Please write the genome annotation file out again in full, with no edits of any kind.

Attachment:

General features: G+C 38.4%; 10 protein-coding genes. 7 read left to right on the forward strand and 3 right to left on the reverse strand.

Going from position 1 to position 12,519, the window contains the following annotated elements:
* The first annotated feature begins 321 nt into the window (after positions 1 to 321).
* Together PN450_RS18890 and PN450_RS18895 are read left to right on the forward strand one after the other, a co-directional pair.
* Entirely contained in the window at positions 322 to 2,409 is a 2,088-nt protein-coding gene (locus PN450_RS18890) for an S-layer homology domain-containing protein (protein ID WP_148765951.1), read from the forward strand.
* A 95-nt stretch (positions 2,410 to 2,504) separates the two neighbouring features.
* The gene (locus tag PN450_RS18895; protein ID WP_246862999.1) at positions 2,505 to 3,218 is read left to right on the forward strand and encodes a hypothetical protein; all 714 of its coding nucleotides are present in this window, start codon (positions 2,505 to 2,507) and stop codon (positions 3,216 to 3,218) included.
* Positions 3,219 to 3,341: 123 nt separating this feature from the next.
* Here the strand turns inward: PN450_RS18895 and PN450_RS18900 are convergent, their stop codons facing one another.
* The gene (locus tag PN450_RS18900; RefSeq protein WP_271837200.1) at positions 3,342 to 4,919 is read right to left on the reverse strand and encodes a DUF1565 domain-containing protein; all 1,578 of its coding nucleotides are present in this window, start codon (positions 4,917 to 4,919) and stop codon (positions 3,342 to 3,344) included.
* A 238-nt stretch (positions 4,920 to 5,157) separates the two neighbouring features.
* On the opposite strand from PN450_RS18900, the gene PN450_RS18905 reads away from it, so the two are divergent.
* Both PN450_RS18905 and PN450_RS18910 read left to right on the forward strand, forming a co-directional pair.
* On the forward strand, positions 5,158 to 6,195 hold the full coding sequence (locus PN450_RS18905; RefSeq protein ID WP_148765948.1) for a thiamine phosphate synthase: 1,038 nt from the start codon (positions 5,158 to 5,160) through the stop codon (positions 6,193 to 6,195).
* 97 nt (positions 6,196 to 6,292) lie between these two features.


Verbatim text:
General features: G+C 38.4%; 10 protein-coding genes. 7 read left to right on the forward strand and 3 right to left on the reverse strand.

Going from position 1 to position 12,519, the window contains the following annotated elements:
* The first annotated feature begins 321 nt into the window (after positions 1 to 321).
* Together PN450_RS18890 and PN450_RS18895 are read left to right on the forward strand one after the other, a co-directional pair.
* Entirely contained in the window at positions 322 to 2,409 is a 2,088-nt protein-coding gene (locus PN450_RS18890) for an S-layer homology domain-containing protein (protein ID WP_148765951.1), read from the forward strand.
* A 95-nt stretch (positions 2,410 to 2,504) separates the two neighbouring features.
* The gene (locus tag PN450_RS18895; protein ID WP_246862999.1) at positions 2,505 to 3,218 is read left to right on the forward strand and encodes a hypothetical protein; all 714 of its coding nucleotides are present in this window, start codon (positions 2,505 to 2,507) and stop codon (positions 3,216 to 3,218) included.
* Positions 3,219 to 3,341: 123 nt separating this feature from the next.
* Here the strand turns inward: PN450_RS18895 and PN450_RS18900 are convergent, their stop codons facing one another.
* The gene (locus tag PN450_RS18900; RefSeq protein WP_271837200.1) at positions 3,342 to 4,919 is read right to left on the reverse strand and encodes a DUF1565 domain-containing protein; all 1,578 of its coding nucleotides are present in this window, start codon (positions 4,917 to 4,919) and stop codon (positions 3,342 to 3,344) included.
* A 238-nt stretch (positions 4,920 to 5,157) separates the two neighbouring features.
* On the opposite strand from PN450_RS18900, the gene PN450_RS18905 reads away from it, so the two are divergent.
* Both PN450_RS18905 and PN450_RS18910 read left to right on the forward strand, forming a co-directional pair.
* On the forward strand, positions 5,158 to 6,195 hold the full coding sequence (locus PN450_RS18905; RefSeq protein ID WP_148765948.1) for a thiamine phosphate synthase: 1,038 nt from the start codon (positions 5,158 to 5,160) through the stop codon (positions 6,193 to 6,195).
* 97 nt (positions 6,196 to 6,292) lie between these two features.